How's The Weather didn't get very much airplay. Probably because nobody outside of Boston ever heard of these guys and How's The Weather was one of the most generic album titles in history (it wasn't even printed on the label!) and most likely, it was 1972 and there were literally THOUSANDS of albums released that year ALONE that sounded very similar to Milkwood's first and only album.

So it was pretty obvious how it all got lost in the shuffle. But if you stumble across an excellent to near mint original vinyl copy, you might want to hang on to it. It's worth a bit.

Here's the entire first side of that album for your listening and dancing pleasure. BE WARNED: You won't hear the synthesizers or Ric Ocasek's stifled hiccup that made The Cars records so famous. This is more like Jim Croce meets Crosby, Stills & Nash meets America.

1. With You With Me

 2. Dream Trader

3. Lincoln Park

4. Bring Me Back

5. Timetrain Wonderwheel

Electra Woman & Dyna Girl

Part of the Saturday morning Krofft Supershow, with some of the cheesiest special effects in TV history.

It wasn't until some years later I realized how cheesy this show really was when I found out about the Electra Complex. Since then, I've had to bite my tongue every time someone mentioned this show in high school to keep from laughing......

Loved the Electra Car!

Hip Pocket Records

One of the greatest fads of the '60s, Philco/Ford's Hip Pocket Record machine (1966-68) wasn't the SMALLEST of the tiny phonographs of the '60s. But it was the most commercially promoted.

The shoebox sized player had a built in AM radio (as it's many imitators did) and played 4" records made of the same material as (and most likely made by) Eva-Tone Soundsheets (the makers of those thin square promotional records you found in magazines and junk mail back in the day.)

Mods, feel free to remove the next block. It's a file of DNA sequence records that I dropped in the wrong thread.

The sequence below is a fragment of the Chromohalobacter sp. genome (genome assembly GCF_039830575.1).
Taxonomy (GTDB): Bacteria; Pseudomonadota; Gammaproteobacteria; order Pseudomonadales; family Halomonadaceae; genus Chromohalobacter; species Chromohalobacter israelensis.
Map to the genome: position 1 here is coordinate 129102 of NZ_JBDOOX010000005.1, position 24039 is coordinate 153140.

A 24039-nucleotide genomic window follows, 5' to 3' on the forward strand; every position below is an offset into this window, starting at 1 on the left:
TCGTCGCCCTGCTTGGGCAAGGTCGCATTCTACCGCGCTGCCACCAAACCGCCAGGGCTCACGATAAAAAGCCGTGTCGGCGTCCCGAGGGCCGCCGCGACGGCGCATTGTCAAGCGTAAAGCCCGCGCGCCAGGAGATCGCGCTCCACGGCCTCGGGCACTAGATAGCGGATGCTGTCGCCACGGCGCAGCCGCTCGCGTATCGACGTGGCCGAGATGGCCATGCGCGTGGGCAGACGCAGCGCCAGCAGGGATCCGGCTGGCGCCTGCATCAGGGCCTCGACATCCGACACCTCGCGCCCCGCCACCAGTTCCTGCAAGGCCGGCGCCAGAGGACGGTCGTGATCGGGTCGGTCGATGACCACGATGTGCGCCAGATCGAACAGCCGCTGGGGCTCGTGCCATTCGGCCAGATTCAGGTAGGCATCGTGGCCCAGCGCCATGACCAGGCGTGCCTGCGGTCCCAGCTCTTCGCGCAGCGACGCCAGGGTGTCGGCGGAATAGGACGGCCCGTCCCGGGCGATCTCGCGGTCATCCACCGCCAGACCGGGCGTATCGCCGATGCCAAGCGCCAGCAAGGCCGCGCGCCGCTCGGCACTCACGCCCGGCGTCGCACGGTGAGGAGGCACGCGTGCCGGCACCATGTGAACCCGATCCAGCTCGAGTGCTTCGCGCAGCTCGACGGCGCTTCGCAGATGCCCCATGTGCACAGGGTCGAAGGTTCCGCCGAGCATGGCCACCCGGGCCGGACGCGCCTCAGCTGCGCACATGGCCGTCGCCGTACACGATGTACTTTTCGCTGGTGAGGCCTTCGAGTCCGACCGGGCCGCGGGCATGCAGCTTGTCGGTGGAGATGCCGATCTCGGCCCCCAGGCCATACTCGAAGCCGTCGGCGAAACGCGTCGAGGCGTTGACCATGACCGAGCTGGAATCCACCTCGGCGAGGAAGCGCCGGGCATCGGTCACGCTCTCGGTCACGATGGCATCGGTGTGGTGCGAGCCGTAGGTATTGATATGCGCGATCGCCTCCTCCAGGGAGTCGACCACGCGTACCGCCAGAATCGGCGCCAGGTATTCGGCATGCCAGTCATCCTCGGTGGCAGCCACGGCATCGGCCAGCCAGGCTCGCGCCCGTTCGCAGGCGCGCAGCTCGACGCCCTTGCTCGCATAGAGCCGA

They didn't warp in the sun as badly as traditional vinyl and the gimmick was you could store them in your hip pocket without damage (let's see the person who came up with that novel little suggestion actually TRY it!) The Hip Pocket record player could also play standard 45 RPM and 12" 33 1/3 LP records (believe it or not!)

Sunday, September 16, 2012

Remember Alison Arngrim?

Otherwise known as the cruel "Nellie Oleson" of Little House On The Prairie fame, Alison took a stab at comedy records in the late '70s, releasing this rare album, a spoof of then First Daughter Amy Carter on the Laff label (and unlike Laff's usual album covers, which were pretty X rated, this one was one of the few Laff albums that could be found in the racks and not behind the counter.)  

It's pretty campy - OK, it was stupid (hey, it was amateur topical comedy from 1977. What did you expect from a 15 year old?) Also with the star of a family TV series, it was pretty obvious her range of material then also had it's limits.

But this record is one of those obscure '70s chestnuts a lot people don't know about.......